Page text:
Open letter critiquing Michel Temer's rise to the Brazilian presidency
Michel Temer has recently taken over as interim president of Brazil after an impeachment process against president-elect Dilma Rousseff that has been denounced by the international press and institutions as illegal and equivalent to a coup. We, the undersigned academics, scholars, intellectuals, students, and workers from the educational and organizing sector do not support this change in government and do not recognize Michel Temer as president of Brazil. Here is our reasoning:
Since the presidential elections of 2014, which led to the re-election of Dilma Rousseff by a narrow margin, though not too different from the 2010 elections, the right-wing opposition has engaged in agitation through the national media and other outlets to propose Rousseff’s impeachment. The failure of Rousseff to keep her political allies in good terms, related to the difficulties of her strategy of governability, gradually led to a transition of the political parties in her base to the right-wing opposition. Eduardo Cunha, now removed from the presidency of the Chamber of Deputies and who belongs to the PMDB, the same party as Michel Temer, initiated a series of attacks on Rousseff through his political position to the point of accepting an illegally and fraudulent request for her impeachment in Congress. This request set off the process that has now taken Rousseff from her presidential post for up to 180 days and installed vice-president Temer and his own allies in power.
Temer’s political proposals for Brazil are outlined in the Bridge to the Future PMDB programme, and they actually represent an attack on social, minority, working class, and identity rights. His first actions as interim president consisted of eliminating the Ministry of Culture and the Corregedoria Geral da União, which is the autonomous body that was responsible for investigating the actions of the presidential office, especially regarding corruption. He also eliminated the ministry responsible for minority and human rights, and refused to appoint any women or people of colour as ministers. Instead, he placed a man known as “soy king” and who is personally responsible for rainforest deforestation as the Minister of Agriculture, appointed an enemy of affirmative action to the Ministry of Education, and gave the Ministry of Social Development to a man who opposes the Bolsa Família, one of the most acclaimed conditional cash transfer programmes in the world. The cherry on the top, of course, is the fact that seven of his ministers are investigated in the Lava Jato operation, the same one used to fuel middle-class rage against Rousseff, who is not herself a suspect in it. In the meantime, Temer has been recently on trial in the elections court and is deemed unelectable for 8 years. This means that the man who currently occupies the presidential chair in Brazil would not even be able to run for this seat if elections were today!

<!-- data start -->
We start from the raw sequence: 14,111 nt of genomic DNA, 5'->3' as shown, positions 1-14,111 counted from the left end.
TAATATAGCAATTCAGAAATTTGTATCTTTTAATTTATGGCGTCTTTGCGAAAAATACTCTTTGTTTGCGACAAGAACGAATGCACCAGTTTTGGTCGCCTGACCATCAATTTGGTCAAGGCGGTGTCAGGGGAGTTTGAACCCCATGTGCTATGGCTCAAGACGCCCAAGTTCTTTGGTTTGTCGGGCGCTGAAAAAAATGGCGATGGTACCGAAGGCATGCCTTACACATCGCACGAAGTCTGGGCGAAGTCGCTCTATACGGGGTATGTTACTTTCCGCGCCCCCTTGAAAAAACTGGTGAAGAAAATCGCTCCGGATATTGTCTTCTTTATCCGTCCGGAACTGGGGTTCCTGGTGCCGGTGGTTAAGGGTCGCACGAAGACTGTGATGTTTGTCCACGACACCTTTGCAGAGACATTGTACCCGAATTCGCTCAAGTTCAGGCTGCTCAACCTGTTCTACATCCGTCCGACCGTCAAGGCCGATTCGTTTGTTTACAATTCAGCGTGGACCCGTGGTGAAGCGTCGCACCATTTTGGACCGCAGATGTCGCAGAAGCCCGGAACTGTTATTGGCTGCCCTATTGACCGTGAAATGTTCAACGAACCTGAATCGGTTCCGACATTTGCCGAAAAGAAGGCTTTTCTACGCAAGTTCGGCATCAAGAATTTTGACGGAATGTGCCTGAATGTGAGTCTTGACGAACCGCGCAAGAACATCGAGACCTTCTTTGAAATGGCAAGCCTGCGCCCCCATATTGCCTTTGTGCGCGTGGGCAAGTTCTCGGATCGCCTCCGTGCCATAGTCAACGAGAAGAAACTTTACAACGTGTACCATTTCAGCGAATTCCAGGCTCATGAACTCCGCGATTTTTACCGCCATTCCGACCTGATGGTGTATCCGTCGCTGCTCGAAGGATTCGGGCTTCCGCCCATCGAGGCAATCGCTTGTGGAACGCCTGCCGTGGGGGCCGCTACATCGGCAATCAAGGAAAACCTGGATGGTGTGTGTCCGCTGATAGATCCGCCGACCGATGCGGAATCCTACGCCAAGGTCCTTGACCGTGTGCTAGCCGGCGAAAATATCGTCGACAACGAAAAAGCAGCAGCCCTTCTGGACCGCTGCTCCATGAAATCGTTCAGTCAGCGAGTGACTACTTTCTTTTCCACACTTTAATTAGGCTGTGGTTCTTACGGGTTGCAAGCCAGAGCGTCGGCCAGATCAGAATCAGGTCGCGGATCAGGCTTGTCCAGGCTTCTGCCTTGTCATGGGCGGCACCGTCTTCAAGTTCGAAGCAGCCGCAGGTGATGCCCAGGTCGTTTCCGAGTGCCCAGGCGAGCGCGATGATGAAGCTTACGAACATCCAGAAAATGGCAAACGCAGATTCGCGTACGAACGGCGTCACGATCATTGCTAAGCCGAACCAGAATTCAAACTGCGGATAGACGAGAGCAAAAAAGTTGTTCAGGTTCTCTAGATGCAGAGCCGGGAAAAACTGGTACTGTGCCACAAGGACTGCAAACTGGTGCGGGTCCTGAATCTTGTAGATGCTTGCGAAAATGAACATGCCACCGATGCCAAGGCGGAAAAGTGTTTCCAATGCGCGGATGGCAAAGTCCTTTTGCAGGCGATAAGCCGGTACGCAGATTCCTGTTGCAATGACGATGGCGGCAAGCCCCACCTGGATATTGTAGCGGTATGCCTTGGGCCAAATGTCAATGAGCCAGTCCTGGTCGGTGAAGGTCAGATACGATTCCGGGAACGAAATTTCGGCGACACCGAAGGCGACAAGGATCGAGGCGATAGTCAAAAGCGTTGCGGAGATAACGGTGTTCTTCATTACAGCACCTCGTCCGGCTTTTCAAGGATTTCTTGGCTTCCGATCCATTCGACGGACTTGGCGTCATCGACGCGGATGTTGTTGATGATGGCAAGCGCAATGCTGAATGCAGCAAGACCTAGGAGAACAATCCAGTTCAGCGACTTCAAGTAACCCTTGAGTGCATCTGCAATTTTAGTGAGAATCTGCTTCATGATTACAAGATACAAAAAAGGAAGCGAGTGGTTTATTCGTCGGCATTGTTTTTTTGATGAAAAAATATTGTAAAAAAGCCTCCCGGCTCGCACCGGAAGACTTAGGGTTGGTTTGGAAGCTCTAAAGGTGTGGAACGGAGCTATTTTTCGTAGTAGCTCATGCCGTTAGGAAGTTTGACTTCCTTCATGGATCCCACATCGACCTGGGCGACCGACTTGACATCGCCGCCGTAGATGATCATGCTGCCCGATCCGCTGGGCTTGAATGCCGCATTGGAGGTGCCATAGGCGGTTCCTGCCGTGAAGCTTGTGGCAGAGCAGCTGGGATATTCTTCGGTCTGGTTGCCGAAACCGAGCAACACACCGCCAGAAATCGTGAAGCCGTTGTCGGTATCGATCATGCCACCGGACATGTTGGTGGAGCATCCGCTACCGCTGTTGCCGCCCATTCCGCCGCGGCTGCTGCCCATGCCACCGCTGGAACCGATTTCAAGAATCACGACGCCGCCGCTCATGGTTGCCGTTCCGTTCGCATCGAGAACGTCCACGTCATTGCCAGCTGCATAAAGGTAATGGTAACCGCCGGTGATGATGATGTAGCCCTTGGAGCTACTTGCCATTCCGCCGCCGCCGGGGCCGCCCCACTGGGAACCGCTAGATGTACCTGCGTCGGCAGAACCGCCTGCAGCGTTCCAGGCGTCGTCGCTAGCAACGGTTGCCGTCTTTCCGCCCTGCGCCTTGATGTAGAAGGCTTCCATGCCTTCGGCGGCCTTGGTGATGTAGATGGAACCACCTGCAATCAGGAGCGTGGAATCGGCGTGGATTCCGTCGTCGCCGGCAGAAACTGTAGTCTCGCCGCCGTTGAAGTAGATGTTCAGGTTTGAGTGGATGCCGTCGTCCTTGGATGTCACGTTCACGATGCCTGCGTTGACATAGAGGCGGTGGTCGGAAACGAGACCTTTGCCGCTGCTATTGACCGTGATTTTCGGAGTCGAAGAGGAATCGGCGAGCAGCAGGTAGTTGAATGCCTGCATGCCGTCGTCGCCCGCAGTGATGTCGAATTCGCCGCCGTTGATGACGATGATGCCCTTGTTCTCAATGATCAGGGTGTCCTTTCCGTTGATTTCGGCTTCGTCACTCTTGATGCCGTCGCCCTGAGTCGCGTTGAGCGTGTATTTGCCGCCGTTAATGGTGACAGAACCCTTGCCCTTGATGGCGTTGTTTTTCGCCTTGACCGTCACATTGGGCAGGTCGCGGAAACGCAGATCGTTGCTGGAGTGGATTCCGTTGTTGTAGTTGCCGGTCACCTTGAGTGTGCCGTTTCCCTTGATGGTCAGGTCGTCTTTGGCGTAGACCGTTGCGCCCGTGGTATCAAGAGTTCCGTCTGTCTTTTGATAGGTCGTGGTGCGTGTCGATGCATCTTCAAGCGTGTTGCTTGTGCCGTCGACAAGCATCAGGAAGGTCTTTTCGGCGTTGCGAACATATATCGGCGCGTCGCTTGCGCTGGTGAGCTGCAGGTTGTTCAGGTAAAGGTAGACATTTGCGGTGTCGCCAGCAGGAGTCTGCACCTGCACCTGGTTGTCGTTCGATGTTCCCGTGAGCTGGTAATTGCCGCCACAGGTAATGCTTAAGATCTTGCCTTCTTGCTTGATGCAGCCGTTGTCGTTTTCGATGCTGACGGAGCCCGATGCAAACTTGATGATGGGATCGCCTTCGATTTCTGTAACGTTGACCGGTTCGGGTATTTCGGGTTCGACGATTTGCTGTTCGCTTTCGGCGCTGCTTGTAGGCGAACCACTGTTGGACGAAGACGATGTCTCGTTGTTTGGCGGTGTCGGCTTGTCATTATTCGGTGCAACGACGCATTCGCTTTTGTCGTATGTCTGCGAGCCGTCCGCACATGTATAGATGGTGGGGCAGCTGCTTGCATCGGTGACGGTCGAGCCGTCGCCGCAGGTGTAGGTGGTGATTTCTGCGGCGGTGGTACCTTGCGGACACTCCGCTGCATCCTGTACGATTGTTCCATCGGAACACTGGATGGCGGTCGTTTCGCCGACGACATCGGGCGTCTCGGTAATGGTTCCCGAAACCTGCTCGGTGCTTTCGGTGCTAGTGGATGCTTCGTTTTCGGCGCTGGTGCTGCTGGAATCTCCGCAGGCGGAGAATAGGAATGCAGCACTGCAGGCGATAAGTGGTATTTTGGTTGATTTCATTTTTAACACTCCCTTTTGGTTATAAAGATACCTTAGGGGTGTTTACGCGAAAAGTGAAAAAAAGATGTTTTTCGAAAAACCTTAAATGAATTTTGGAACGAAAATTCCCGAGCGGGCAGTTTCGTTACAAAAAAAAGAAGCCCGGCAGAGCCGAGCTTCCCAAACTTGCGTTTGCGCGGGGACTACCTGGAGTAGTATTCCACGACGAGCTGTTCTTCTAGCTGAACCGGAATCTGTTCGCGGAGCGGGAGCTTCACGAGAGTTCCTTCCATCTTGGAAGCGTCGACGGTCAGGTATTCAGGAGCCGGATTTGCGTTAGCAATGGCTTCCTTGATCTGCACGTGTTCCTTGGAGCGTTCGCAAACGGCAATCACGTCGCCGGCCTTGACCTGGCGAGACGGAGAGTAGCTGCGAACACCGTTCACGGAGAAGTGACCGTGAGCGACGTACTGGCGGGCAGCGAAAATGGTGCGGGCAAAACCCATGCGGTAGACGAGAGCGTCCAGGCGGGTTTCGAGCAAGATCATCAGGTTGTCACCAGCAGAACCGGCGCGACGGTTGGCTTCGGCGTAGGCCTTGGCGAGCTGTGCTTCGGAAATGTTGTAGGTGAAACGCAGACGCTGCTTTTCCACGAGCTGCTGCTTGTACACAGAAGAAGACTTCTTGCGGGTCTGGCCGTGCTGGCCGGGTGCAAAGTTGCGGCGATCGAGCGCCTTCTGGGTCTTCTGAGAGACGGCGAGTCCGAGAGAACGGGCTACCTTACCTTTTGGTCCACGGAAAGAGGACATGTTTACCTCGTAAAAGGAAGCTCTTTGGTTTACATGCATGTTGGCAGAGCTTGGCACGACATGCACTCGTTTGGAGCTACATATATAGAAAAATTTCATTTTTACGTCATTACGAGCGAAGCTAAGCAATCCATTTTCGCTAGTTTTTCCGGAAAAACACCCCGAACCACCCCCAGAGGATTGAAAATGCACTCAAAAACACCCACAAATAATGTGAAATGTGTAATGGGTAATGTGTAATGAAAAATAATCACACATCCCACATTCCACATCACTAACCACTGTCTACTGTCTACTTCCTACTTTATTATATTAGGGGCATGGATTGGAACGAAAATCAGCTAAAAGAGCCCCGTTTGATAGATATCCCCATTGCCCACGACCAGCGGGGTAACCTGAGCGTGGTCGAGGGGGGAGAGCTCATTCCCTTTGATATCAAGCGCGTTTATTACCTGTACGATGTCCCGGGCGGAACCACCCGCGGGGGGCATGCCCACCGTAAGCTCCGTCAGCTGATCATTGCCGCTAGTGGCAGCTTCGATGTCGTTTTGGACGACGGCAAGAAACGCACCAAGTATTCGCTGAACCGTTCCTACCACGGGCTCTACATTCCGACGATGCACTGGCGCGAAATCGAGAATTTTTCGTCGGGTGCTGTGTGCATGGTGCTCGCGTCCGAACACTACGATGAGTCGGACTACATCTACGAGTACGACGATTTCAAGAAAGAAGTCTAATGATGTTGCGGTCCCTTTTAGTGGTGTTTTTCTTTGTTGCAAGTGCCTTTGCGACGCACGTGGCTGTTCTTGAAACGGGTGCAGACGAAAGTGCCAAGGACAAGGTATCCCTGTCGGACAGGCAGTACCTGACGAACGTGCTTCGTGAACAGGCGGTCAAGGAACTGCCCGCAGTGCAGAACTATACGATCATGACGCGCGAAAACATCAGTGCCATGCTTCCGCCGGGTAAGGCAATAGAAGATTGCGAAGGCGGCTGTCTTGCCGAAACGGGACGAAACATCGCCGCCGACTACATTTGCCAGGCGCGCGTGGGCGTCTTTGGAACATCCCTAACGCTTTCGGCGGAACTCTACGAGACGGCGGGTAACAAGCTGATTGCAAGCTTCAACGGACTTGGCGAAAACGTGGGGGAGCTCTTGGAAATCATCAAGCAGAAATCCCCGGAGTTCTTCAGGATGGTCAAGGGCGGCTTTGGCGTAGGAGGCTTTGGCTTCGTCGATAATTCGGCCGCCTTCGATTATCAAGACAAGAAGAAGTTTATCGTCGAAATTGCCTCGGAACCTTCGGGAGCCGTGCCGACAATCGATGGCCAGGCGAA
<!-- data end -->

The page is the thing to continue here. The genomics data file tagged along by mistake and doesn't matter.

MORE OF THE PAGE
Brazil’s current economic crisis has indeed led to deep popular dissatisfaction that permeates all classes, but the answer to the crisis proposed by the media and the elites through the persona of Temer and his allies can only help this same elite, which is looking to transfer some of its losses to the working class. In an appalling statement during his first speech as interim president, Temer argued that it was all a matter of perspective, that he was bringing in the policies that would “save” the country, and that everyone should simply “not think about the crisis, and work,” suggesting that the problem for the over ten million unemployed could be reduced to laziness or unwillingness to take any job. This is, unfortunately, not simply discursive, since Temer is a supporter of job outsourcing, the effective reduction of the minimum wage, and the removal of many workers’ rights that were secured through years of struggle. His programme even calls for direct participation of the private sector in the public educational and health systems, and important investments such as scholarship initiatives for undergraduate and graduate students in Brazil and abroad have been cut. Meanwhile, the new Minister of Justice is known for encouraging police truculence against students who were occupying their schools to keep them from getting shut down in São Paulo. This man now claims that protests against Temer and the impeachment should be treated as “guerrilla acts.”
Mobilizations in Brazil against the Temer government are still fragmented, which more accurately reflects the difficulties of organizations under widespread depoliticization, but the position of any one concerned with the health of the Brazilian democracy and securing what remains of social rights is clear: Fora Temer! Out with Temer!
We, the undersigned, support this call in the name of democratic freedom and intellectual honesty, and we urge others to sign this open letter to demonstrate that the world is watching what is happening in Brazil and we will stand together with the majority of the Brazilian people, many of whom stand to lose everything if Temer and the PMDB remain in power through this coup.